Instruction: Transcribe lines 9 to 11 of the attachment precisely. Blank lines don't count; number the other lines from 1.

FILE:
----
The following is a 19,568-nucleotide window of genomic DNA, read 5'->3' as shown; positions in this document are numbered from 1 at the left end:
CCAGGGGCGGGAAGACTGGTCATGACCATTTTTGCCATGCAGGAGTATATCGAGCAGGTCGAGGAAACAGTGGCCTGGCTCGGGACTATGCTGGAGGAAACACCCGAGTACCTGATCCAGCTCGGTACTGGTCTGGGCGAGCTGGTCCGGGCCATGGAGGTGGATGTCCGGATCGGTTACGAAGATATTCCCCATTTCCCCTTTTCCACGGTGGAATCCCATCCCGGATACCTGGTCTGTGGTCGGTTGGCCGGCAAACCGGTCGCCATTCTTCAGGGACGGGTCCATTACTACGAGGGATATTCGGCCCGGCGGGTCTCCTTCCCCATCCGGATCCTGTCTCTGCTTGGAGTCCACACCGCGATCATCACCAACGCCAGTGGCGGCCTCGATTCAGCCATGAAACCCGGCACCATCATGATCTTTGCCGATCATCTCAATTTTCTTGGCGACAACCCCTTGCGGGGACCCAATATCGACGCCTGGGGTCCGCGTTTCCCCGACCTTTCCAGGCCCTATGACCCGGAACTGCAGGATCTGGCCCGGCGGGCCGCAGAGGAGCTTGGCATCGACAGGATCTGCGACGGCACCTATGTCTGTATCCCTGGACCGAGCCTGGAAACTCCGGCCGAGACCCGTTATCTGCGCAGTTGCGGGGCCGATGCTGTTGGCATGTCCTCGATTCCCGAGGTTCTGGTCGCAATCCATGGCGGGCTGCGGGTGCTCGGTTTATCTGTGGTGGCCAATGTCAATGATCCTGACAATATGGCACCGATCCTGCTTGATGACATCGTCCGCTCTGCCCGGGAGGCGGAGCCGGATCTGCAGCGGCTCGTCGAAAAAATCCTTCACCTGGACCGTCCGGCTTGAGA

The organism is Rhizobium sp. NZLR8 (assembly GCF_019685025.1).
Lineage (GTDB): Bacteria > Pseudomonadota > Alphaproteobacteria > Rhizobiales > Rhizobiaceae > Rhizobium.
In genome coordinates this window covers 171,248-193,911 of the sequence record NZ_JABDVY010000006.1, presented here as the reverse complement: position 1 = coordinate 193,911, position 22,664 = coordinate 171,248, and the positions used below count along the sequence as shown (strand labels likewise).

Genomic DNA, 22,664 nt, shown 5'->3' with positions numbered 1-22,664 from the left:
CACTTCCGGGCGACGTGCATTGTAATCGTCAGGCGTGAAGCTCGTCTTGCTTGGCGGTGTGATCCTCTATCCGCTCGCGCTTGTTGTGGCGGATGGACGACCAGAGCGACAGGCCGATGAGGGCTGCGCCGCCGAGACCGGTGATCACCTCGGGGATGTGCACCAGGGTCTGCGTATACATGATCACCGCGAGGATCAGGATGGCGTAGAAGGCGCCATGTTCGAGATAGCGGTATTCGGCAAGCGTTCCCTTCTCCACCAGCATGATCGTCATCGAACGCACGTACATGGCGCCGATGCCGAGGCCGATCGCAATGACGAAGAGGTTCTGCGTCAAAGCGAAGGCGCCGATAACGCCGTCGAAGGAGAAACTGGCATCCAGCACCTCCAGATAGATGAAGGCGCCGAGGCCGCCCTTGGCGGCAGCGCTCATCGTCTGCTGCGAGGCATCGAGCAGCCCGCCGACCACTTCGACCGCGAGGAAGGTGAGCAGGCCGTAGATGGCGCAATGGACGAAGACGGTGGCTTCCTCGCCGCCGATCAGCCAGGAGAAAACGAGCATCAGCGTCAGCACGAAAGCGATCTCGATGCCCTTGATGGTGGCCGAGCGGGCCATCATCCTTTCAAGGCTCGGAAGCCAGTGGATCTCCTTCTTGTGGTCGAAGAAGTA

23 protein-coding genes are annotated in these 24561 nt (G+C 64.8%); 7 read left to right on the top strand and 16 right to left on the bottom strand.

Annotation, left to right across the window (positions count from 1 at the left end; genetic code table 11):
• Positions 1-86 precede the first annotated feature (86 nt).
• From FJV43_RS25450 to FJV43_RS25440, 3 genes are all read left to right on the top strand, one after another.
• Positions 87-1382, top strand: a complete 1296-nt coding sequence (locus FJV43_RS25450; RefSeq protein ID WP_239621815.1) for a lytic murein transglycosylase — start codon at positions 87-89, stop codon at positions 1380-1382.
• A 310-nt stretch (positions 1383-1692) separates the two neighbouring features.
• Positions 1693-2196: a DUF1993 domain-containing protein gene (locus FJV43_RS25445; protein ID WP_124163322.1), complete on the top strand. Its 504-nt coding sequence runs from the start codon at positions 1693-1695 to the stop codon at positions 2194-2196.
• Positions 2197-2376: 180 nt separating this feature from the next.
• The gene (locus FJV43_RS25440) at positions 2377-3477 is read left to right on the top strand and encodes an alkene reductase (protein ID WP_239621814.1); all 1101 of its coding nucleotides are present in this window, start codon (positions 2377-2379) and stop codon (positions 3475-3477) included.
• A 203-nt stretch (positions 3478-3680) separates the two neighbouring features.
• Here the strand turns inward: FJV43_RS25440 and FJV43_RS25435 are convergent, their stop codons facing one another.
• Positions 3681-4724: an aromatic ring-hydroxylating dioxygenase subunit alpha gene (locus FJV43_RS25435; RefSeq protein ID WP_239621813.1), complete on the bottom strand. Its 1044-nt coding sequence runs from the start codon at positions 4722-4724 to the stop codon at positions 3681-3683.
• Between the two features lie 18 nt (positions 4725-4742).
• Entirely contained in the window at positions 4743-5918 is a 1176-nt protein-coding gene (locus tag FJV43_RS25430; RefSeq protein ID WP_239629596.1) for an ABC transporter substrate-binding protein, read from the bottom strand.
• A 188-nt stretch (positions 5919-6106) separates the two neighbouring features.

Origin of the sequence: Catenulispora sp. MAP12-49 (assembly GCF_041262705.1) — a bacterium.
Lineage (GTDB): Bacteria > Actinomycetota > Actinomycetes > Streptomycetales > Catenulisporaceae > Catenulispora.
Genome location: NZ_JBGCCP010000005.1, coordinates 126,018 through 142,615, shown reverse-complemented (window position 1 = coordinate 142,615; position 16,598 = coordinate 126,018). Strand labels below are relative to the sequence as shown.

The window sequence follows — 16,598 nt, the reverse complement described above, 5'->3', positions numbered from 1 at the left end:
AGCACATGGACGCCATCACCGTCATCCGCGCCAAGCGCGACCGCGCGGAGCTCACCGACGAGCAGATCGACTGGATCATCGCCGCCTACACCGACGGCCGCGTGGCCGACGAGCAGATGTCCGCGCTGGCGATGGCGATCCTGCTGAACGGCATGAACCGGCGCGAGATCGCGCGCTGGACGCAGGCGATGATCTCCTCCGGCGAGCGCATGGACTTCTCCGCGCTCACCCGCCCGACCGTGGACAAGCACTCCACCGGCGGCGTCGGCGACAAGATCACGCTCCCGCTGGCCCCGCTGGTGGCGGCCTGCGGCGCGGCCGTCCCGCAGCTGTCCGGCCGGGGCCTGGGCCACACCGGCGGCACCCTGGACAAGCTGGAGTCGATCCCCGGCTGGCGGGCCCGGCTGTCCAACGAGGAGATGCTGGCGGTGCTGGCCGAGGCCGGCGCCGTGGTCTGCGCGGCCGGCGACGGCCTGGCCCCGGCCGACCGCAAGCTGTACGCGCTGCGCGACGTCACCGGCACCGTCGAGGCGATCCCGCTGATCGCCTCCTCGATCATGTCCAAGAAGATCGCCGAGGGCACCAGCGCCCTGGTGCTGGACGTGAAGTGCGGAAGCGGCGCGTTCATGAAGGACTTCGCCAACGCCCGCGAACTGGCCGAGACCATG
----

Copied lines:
Annotation, left to right across the window (positions count from 1 at the left end; genetic code table 11):
• Positions 1-86 precede the first annotated feature (86 nt).
• From FJV43_RS25450 to FJV43_RS25440, 3 genes are all read left to right on the top strand, one after another.